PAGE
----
Why the Maple Leafs took a chance with the Alex Galchenyuk trade

Watch as Hockey Central host Caroline Cameron is joined by Natalie Spooner and Colby Armstrong to react to the Maple Leafs acquiring forward Alex Galchenyuk from the Carolina Hurricanes.

TORONTO – Kyle Dubas could’ve acquired Alex Galchenyuk for nothing off the waiver wire and elected not to.

That the general manager chose instead to spend a couple of mid-tier assets — forward Egor Koshkov, 24, and defenceman David Warofsky, 30 — speaks volumes about the Toronto Maple Leafs’ desire for flexibility in its bottom six and with its salary cap.

Simply put: A Galchenyuk who no longer needs waivers to slide back and forth from Toronto’s lineup to its taxi squad is worth giving up on a bruising prospect in Korshkov who has yet to stick as an NHLer.

Remember, Dubas has already lost one asset, goalie Aaron Dell, to waivers. And another one, Pierre Engvall, just played a game Monday that cost him his waiver-exempt status.

Under a flat cap, flexibility and depth have grown paramount. And a hesitancy to commit too deep to a 27-year-old, who has now bounced to his seventh NHL franchise, seems only logical.

Another small bonus here is that because Galchenyuk had yet to travel to the U.S. after his weekend trade from Ottawa to the Carolina Hurricanes, the forward can simply remain in Ontario and neither party has to twiddle thumbs during a 14-day quarantine.

Following Monday’s embarrassing 6-5 collapse to the Senators, Sheldon Keefe was still wrapping his head around the trade.

The head coach could not be faulted for being in no mood to sing the praises of the club’s newest addition; he was still fuming at the current players’ carelessness.

“He’s another depth option for us to come in,” Keefe said of Galchenyuk. “We’ve been looking to find a mix in our bottom six. He’s one of those guys that will compete for a spot like that.”

The deal was finalized so close to puck drop that Dubas and Keefe had not yet had a discussion of where Galchenyuk would fit in their lineup, and we’d imagine the Milwaukee native will need some time to get up to speed with the Leafs’ development staff.

But if there is a coach patient enough to find a fit for a highly touted and talented forward who’s been on a downward slide since his 30-goal, 56-point pinnacle with the Montreal Canadiens in 2015-16, it may just be Keefe.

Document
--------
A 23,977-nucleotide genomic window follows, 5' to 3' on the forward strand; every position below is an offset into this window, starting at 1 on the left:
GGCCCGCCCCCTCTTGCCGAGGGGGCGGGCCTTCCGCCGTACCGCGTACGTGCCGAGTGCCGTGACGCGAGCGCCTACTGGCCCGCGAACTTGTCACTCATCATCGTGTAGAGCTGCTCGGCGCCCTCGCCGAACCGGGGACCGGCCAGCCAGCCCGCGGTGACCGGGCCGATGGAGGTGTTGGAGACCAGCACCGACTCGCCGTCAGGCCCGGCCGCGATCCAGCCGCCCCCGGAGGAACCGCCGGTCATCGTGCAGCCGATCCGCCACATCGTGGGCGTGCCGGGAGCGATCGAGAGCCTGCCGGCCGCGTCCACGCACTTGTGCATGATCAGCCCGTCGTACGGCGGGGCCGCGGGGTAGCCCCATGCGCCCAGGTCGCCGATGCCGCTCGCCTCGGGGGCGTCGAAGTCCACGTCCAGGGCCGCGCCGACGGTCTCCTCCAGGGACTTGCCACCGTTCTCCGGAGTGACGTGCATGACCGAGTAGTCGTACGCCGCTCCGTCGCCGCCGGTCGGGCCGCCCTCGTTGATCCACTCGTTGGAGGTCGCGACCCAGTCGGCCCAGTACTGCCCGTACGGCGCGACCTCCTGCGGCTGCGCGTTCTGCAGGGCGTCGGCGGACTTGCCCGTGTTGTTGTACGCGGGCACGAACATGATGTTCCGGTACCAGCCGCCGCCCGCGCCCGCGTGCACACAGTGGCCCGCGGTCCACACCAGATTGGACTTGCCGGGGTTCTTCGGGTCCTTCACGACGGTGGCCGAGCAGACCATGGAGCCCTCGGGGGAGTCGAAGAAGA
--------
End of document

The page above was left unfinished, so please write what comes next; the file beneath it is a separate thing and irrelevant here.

Just as Galchenyuk has floundered in search of his niche, the Maple Leafs have not been able to trot out a trusted bottom-six forward group with any consistency since Keefe’s arrival 15 months ago.

A pessimist would argue that Galchenyuk can’t be too useful if the worst club in the league couldn’t use him. That he is only getting a seventh shot in the world’s best league because he’s a top-three pick (2012). Or because Dubas loves betting on skill and has never shied away from a small cap hit (Galchenyuk’s is $1.05 million) with plenty to prove.

Once again, the GM is spinning a low-risk, high-reward roulette wheel that, when spun often enough, has its hits (Wayne Simmonds), its misses (Alexander Barabanov) and its pushes (Jimmy Vesey).

The only way the Leafs lose this deal is if Galchenyuk flops and Korshkov — who is enjoying a career-best season (31 points through 53 games) for KHL Lokomotiv — returns to North America and becomes a Canes player.

But what Dubas has in his corner is an open-minded coach willing to experiment, to give a little leash to fresh recruits in hopes they take off.

If there is a path to unlocking Galchenyuk’s A-game, Keefe will work at forging it.

Just this season, Keefe began by giving Vesey a plum top-six role on John Tavares’ wing. He threw Simmonds on the top power-play unit and veteran Joe Thornton beside a pair of all-world offensive players entering their prime. For a spell, he was willing to scratch a defenceman he trusted (Travis Dermott) for one yet to earn that trust (Mikko Lehtonen).

Rest assured, Galchenyuk will get his looks. And his history of finding ways to produce — albeit in bursts and busts — while playing centre or either wing increases the options with which Keefe can experiment.

Galchenyuk scored one goal and averaged a career-low 9:30 of ice time in his eight games played before the Senators gave up on him.

He’s in danger of playing himself out of the league. Now he’s been given a shot to stick with a club that is placing a premium on urgency and wants to make its regular season meaningful.

Galchenyuk can take someone’s job in this town, but it’ll be up to him to decide if how bad he wants to.


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